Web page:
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Jennifer E Cossyleon

Adjunct Lecturer of Justice and Peace Studies, Georgetown University

About Jennifer

Cossyleon's research focuses on local social movements; urban poverty and inequality; and race, class and gender through community engaged methods. Overarching themes in Cossyleon's writings include how women of color and returning citizens contest marginalization through collective action; how housing and criminal justice policies contour the lives of the most oppressed groups, and how kinship is deeply embedded and constructed through group mobilization. Cossyleon is the Chair Elect of the Thomas C. Hood Social Action Award Committee for the Society for the Study of Social Problems, a former Advisory Board Member for Loyola University's Center for Urban Research and Learning, and a current Mellon/ ACLS Public Fellow at Community Change.

Contributions

In the News

"Healing from Carceral Oppression," Jennifer E Cossyleon, The Forge, April 12, 2021.

Publications

"Restorative Kinship: How a Local Movement of Women of Color Transforms Family Relationships" Frontiers 42, no. 2 (2021): 1-25.

lluminates how collective action shapes the kinship relationships of women of color leading a local restorative justice movement in Chicago Uses forty-seven in-depth interviews with community organizers and fifteen months of participant observations of local collective action as evidence, I highlight the intersecting processes of collective action and family life. Findings elucidate how leaders in the study, most of whom were African American and Latina mothers and grandmothers, coproduced com-munity organizing and family life. 

"Racial Discrimination in Housing: How Landlords Use Algorithms and Home Visits to Screen Tenants" (with Jennifer E Cossyleon and Phillip M.E. Garboden). American Sociological Review (2021).

Studies how such discrimination operates, and the intermediaries who engage in it: landlords. Discusses how a fundamental assumption of racial discrimination research is that gatekeepers such as landlords are confronted with a racially heterogeneous applicant pool.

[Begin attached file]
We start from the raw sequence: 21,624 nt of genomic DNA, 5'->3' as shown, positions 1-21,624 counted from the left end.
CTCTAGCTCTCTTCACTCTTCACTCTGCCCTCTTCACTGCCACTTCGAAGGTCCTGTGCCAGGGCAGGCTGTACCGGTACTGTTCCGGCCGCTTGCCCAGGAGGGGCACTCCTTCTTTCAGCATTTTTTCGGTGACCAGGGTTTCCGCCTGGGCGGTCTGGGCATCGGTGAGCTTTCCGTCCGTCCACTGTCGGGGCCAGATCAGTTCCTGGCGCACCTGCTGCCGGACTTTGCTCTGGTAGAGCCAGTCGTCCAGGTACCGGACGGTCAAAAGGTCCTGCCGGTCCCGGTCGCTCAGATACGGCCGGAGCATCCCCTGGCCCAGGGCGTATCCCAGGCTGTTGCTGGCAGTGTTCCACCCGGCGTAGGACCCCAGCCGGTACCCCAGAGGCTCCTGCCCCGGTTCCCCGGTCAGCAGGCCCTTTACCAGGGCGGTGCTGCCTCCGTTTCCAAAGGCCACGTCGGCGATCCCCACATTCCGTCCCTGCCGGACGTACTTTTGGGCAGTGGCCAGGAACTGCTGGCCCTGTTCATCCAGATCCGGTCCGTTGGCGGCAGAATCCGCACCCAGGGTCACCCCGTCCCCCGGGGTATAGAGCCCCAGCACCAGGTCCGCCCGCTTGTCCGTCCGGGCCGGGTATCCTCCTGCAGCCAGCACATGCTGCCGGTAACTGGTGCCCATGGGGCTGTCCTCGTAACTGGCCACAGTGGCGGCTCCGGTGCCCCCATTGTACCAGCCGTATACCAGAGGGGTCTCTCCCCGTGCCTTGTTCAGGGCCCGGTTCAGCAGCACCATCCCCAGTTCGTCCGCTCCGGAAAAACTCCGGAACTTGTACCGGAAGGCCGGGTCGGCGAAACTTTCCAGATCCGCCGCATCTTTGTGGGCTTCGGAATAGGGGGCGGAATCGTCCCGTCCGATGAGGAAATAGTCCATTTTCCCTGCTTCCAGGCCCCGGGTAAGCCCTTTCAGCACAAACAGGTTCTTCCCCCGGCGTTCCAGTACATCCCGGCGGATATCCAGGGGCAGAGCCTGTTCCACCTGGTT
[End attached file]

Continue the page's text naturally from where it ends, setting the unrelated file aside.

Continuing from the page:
"Collaborating then Stepping Back: Roles for Community Organizers and Researchers in Participatory Action Research" (with Gina Spitz ), in Routledge International Handbook on Public Sociology, edited by Leslie Hossfeld, E. Brooke Kelly and Cassius Hossfeld (Routledge, 2021).

Documents how researchers and members of a nonprofit community organizing institution collaborated on a survey to understand debt, including the types, the amount, and the social consequences of debt, for economically marginalized communities of color in Chicago. Begins with the goal of impacting state and city-level policy, this Participatory Action Research built on the strengths of community members and researchers to develop research questions and survey instruments, formulate an implementation plan, and summarize results.

"“Power in Numbers”: Marginalized Mothers Contesting Individualization through Grassroots Community Organizing" in Advances in Gender Research, edited by Marcia Texler Segal, Kristy Kelly, and Vasilikie Demos (Emerald Group Publishing Limited, 2019).

Notes much philanthropic and academic interests focuses on the quantifiable outcomes and impacts of collective action. Turns inward to the experiences of local social movement participants, Black and immigrant Latina mothers in Chicago. Illuminates how marginalized mothers of color contest the individualization of social problems through grassroots community organizing, gaining collective purpose and voice through the process and how we must rethink our narrow measures of movement "success."

"“Coming Out of My Shell”: Motherleaders Contesting Fear, Vulnerability, and Despair through Family-focused Community Organizing" Socius: Sociological Research for a Dynamic World 4 (January 2018).

Examines African American and Latina low-income mothers involved in local family-focused community organizing, called "motherleaders." Finds their engagement transformed their everyday lives, perceptions, and relationships. Finds motherleaders' personal narratives highlight how their experiences and understandings of community organizing are inseparable from their intersecting identities and how this type of civic engagement has the propensity to alter the lives of marginalized groups far beyond the publicly stated goals of organizations.